Unemployment (Chart, averages now > 600k initial and >800 Continued)

Effective Practices in Crisis Resolution and the Case of Sweden 

The current financial crisis is a painful reminder that the developed world is not yet immune from these devastating shocks. But while we haven't learned to prevent them, we have learned some lessons about what is necessary to contain them once they begin and to limit the damage that follows. As policymakers worldwide focus on resolving the current financial crisis, they might look to Sweden as a useful model for effective strategies. 

Blair: Global economic fallout is nation's major threat (Hat Tip Christopher Peters)

Global economic crisis, economy not terrorism is the biggest threat (Video)

States Push to Take Back National Guard 

Going on its seventh year, the Iraq war has taken its toll on not only the US military, but also on the states's National Guard units, which were called up when Congress passed the 2002 Authorization to Use Military Force (AUMF) against Iraq. Now a growing state-level movement is working to keep the Guard at home. 

Its logic: The AUMF's goals have been fulfilled. The authorization's explicit purposes were to defend the US against the "threat posed by Iraq" and to enforce UN Security Council resolutions regarding Iraq's alleged ballistic missiles and weapons of mass destruction. Saddam Hussein - along with his supposed threat - is gone, and the UN resolutions are no longer relevant, so there's no longer a mandate to keep troops in Iraq.

The president can call up the states' Guard units in a time of war. But when the mandate for war becomes obsolete, say members of the Bring the Guard Home: It's the Law (BTGH) campaign, sending those troops overseas is illegal. BTGH members and their allies are now sponsoring a chain of bills and resolutions in states across the country, demanding an investigation into the legality of deploying the Guard to Iraq, and a refusal to comply with any illegal federal orders.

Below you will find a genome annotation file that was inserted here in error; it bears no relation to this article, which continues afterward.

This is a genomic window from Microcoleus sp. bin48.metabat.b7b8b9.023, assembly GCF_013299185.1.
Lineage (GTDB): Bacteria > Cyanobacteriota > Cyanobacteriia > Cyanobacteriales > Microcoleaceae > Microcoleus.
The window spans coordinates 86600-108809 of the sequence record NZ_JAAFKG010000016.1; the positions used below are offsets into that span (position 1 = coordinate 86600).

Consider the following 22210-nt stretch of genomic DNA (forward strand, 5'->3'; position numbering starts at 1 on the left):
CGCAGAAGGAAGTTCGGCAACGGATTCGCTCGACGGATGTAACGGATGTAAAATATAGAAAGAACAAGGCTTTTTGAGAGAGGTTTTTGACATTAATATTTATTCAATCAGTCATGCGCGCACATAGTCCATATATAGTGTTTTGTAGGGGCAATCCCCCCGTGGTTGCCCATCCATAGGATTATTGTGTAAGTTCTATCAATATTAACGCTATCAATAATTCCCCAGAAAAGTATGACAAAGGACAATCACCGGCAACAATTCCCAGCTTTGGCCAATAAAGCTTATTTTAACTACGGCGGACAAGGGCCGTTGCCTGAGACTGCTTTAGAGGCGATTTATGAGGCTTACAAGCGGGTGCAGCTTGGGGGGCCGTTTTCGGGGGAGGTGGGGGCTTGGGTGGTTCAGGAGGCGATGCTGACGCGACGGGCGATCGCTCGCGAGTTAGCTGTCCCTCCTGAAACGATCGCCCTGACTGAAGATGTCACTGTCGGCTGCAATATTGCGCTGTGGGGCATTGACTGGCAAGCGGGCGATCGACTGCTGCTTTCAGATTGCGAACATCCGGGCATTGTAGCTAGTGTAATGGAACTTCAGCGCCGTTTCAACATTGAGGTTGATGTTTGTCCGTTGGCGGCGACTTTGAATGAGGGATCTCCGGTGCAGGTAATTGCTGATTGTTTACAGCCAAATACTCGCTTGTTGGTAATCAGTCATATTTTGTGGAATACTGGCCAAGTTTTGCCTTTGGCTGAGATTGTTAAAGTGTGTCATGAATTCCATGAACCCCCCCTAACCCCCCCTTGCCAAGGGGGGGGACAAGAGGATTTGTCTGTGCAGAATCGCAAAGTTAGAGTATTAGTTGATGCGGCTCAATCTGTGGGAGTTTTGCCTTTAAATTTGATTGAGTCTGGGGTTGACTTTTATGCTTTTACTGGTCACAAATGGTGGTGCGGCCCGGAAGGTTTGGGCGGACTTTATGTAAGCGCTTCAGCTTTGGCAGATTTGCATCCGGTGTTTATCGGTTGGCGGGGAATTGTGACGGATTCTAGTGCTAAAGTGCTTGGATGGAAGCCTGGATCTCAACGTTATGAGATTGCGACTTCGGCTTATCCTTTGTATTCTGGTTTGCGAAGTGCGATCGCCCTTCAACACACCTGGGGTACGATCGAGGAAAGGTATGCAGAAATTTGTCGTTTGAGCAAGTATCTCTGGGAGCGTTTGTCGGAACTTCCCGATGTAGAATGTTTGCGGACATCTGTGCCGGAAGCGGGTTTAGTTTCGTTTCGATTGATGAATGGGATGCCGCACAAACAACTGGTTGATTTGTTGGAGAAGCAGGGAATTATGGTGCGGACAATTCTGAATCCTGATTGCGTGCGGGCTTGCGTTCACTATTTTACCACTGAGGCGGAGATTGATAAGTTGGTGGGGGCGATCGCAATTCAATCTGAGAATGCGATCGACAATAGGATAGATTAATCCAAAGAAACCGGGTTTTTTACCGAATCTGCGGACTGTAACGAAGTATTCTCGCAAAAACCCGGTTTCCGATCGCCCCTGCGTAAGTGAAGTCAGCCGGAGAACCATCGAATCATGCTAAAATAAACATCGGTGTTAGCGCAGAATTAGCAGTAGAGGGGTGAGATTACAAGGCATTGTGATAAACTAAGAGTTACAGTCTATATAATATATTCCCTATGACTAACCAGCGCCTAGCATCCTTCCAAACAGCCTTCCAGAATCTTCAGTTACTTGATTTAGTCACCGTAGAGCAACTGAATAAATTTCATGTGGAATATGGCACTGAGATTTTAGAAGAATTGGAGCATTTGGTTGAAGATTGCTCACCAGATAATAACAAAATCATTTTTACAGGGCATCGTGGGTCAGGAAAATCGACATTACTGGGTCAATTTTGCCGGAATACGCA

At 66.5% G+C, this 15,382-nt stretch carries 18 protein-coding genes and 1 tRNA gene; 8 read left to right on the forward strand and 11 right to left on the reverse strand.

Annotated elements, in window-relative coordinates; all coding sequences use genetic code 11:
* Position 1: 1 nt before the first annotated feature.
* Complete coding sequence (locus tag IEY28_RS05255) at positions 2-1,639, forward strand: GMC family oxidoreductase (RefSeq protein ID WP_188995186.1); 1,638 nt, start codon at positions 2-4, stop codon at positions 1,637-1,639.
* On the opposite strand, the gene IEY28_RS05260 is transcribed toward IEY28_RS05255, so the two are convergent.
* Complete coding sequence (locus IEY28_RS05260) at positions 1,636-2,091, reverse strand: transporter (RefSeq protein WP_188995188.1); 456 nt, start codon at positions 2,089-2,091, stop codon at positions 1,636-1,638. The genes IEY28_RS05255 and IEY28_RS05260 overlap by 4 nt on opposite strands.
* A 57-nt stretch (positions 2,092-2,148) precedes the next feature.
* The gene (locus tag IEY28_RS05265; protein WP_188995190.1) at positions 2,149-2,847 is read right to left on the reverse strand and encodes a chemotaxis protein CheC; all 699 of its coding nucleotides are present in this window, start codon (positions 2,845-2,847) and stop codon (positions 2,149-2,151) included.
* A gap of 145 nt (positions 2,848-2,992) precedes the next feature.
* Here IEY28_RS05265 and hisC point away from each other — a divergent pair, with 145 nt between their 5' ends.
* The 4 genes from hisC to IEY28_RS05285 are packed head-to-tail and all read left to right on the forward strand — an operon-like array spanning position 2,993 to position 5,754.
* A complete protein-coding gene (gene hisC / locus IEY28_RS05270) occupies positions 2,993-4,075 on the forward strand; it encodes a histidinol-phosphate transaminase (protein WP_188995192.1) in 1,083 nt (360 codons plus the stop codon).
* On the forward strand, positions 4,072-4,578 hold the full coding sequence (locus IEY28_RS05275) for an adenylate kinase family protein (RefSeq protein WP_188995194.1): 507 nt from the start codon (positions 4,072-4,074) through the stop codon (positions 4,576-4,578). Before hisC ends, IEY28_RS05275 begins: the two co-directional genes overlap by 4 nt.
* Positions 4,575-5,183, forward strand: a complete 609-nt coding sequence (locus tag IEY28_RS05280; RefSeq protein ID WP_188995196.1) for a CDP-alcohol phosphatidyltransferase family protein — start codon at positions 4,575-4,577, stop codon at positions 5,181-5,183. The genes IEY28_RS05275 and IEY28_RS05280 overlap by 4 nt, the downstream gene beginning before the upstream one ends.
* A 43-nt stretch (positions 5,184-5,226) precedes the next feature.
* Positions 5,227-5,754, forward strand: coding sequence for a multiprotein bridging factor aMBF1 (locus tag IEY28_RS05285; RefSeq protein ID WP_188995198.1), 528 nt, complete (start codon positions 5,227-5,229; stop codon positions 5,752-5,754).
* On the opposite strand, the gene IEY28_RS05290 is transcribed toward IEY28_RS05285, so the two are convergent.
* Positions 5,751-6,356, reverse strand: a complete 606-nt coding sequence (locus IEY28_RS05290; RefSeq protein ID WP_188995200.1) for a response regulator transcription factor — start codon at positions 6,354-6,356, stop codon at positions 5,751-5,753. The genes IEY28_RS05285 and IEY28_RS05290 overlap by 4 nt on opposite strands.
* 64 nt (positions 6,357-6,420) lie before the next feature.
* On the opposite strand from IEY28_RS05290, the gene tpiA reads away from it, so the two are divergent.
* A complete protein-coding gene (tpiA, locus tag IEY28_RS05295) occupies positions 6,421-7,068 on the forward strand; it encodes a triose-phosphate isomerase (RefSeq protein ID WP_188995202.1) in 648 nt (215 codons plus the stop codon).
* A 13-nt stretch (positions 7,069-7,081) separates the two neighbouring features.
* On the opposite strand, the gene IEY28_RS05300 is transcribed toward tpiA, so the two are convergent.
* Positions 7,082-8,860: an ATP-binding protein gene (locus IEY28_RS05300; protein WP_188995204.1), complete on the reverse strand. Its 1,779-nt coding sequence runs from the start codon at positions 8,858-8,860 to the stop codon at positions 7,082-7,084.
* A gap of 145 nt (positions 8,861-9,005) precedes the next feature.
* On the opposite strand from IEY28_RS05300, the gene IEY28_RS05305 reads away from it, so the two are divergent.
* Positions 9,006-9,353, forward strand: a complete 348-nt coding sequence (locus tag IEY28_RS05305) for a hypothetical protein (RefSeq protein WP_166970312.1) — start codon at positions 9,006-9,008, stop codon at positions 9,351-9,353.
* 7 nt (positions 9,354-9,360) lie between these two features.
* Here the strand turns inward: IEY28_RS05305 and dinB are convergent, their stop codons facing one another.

"There is not Congressional authorization for the use of the Guard today," Vermont State Rep. Mike Fisher told Truthout. "One Guard member improperly called into federal service to fight a war - that's a real problem. Choosing to go to war is one of the most serious decisions that we make. The very least we can do is follow the Constitution." 


The recession-ravaged city should consider imposing a four-day workweek on municipal employees, reducing health and vacation benefits for new workers and adopting pension formulas that don't count overtime, a study released yesterday found. 

Some of the changes would remedy questionable FDNY pension practices revealed this week by The Post. 

Band-Aids for the Ailing Economy

Seven Stages of a Bubble 

Stage seven - Revulsion